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New Relationship Financials

(8 Posts)
Angelang69 Sat 12-Oct-13 10:44:49


I thought I would post a thread relating to new relationships and financial obligations after divorce.

I had been with my ex husband for 23 years. We have one child who was 5 at the time of the separation (10 Now). We live in Scotland.

My husband is self employed builder/joiner and when we separated he agreed to pay £500 a month for my daughter This was to pay her childcare after school and for me to reduce my working days from 5 to 4 as we didn't have any childcare on a Monday.

Since the split he is now with another woman and has had a daughter who has now turned 2 yrs old. As soon as his second child was born he reduced my daughters payments to £200 a month with no notice. He is a self employed builder and he had said that work was slow due to the recession.

He has sold our marital home which was in his name and I got £0 from this. Equity of approx £130k . He now lives in a large farmhouse with his new partner (which has 4 barns, one of which has recently been converted and has been rented out), the barn had been for sale for a few months but hadnt sold quickly enough. He has sold our marital home now and has made approx. £130k on it, which is his to keep.

I am now in a new relationship and have moved into a property which is jointly owned by me and my new partner. I am finding the financial dynamics of the new relationship and old relationship difficult.

My ex husband thinks that £200 a month is adequate (my daughters childcare alone is £150 per month!). I realise the building trade is slow at the moment and was happy to accept the lower amount of money for a time (2 years), but his property has now been sold and he is renting out another property. He doesn't make up for his lack of finances by taking his child to school, watching his child when she is sick or looking after her in the holidays for equal time (assuming he isn't working so often). I have to rely on my parents and my new partner to help me out in these situations.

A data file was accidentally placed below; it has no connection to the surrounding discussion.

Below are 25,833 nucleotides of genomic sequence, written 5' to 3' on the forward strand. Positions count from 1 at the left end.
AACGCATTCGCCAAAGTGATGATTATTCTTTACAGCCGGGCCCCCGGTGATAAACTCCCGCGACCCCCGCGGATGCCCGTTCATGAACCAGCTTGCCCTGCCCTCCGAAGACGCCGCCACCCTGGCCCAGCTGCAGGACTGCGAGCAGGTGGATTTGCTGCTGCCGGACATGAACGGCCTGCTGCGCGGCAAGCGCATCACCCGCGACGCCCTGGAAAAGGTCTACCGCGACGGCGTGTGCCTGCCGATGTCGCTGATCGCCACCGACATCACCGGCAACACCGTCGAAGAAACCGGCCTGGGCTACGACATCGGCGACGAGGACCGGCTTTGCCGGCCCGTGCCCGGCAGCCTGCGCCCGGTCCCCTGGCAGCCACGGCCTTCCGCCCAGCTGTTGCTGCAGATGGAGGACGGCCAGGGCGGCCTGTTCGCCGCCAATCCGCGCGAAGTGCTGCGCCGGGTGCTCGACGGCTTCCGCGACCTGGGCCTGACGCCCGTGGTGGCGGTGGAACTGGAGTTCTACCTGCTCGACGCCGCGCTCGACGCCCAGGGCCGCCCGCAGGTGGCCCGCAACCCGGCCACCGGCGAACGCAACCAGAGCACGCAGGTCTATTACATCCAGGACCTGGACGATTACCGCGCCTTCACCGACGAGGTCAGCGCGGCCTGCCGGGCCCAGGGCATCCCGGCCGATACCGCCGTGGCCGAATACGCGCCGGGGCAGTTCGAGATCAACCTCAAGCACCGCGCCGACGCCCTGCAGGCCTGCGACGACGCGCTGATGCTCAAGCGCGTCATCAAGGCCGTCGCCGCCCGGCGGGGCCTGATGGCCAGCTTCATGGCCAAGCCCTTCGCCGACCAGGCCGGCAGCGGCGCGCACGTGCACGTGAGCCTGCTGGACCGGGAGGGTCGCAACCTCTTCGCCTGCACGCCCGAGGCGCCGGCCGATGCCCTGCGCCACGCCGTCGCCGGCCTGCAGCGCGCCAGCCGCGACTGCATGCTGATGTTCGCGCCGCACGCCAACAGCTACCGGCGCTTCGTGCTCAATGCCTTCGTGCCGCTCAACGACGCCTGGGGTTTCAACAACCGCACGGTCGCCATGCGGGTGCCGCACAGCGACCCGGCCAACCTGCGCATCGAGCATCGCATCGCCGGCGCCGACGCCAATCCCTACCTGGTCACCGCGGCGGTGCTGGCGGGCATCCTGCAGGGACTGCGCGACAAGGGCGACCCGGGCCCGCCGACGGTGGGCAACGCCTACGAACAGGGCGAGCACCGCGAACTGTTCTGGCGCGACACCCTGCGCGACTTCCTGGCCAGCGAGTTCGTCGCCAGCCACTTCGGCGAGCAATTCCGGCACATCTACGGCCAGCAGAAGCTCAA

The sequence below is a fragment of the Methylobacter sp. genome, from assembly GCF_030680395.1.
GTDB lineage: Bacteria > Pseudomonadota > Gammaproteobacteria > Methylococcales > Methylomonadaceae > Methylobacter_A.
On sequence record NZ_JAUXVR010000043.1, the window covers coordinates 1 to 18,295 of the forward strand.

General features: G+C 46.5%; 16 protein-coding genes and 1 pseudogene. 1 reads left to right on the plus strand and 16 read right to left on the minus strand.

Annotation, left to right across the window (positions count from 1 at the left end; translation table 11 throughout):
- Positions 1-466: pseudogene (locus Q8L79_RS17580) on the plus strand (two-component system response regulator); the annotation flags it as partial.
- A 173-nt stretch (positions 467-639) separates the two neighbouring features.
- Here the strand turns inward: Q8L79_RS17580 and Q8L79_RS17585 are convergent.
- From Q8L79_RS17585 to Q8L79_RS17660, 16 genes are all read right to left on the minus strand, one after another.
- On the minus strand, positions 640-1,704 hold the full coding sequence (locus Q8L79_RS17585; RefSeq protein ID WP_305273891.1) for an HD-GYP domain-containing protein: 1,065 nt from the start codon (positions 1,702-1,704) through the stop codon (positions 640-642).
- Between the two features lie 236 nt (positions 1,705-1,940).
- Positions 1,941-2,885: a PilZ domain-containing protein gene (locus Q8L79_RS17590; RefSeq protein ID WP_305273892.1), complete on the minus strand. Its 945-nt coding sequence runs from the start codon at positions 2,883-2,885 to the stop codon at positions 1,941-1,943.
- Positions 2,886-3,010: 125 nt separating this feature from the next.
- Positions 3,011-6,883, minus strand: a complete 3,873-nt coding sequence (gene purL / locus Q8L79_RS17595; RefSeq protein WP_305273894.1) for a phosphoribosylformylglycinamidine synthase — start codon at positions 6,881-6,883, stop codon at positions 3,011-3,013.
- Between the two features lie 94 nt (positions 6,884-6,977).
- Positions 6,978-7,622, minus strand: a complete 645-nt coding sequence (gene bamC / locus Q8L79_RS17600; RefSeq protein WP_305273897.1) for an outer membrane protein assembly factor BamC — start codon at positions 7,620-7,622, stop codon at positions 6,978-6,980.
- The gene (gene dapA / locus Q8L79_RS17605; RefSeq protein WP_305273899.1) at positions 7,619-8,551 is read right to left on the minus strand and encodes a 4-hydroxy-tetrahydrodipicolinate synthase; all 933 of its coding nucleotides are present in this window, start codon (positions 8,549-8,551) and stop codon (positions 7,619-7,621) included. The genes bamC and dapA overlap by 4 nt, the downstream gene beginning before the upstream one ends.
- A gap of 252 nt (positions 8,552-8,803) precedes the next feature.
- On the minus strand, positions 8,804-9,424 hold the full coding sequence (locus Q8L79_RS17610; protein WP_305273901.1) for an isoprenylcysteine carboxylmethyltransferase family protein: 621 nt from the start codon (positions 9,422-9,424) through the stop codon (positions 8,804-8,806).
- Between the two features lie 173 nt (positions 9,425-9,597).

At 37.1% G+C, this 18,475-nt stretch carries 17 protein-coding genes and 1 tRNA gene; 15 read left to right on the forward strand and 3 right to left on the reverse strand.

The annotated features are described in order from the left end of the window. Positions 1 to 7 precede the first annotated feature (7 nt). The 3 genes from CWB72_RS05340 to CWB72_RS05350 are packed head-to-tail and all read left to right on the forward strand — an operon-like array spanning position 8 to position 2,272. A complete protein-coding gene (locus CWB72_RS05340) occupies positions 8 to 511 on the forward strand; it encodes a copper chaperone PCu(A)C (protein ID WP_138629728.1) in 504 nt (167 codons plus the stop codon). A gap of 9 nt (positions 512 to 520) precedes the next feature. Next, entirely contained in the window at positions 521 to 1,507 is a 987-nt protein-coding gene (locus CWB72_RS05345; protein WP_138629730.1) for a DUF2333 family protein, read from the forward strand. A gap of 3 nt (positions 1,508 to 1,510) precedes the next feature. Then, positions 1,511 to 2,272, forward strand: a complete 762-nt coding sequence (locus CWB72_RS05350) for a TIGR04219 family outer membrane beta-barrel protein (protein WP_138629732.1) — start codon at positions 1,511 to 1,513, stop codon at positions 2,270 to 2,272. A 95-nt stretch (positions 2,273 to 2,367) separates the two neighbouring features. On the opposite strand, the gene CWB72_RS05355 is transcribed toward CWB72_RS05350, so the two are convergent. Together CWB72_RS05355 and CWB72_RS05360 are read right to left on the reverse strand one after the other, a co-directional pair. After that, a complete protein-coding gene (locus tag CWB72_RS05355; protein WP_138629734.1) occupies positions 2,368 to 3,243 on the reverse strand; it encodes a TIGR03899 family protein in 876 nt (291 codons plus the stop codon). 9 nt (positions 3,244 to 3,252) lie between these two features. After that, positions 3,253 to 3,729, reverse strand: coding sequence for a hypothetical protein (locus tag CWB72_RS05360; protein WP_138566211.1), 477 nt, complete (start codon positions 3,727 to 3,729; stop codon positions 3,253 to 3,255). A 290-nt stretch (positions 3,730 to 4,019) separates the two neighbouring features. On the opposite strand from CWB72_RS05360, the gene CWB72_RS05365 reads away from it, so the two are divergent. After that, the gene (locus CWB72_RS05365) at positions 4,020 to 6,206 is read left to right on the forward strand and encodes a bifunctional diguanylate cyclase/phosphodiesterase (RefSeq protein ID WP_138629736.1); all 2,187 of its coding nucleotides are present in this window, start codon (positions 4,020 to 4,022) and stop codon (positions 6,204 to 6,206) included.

To make things even more difficult I don't know what is the "norm"
regarding finances in a new relationship with someone who isn't my childs "Real" father.

Currently we have a joint account which I contribute 43%, him 57%. We buy our cars separately, I pay half of all holidays despite earning £20k less than him.

I don't know what to do, should I speak to my ex again regarding his maintenance? I know if I go to the CSA they said I could expect 15% of my husbands net income (but his books are always fudged as cash never goes through them) so this would give a skewed financial picture and I could end up with less money than I am getting at the moment.

What should I expect from a new relationship with a guy who earns £20k more than me and has never had any kids of his own.

I feel a bit let down. I have compromised my own career for my husbands business for the last 20 yrs. Now I am in a situation where I can only work 4 days in my current jobs and cant get any employment for another day.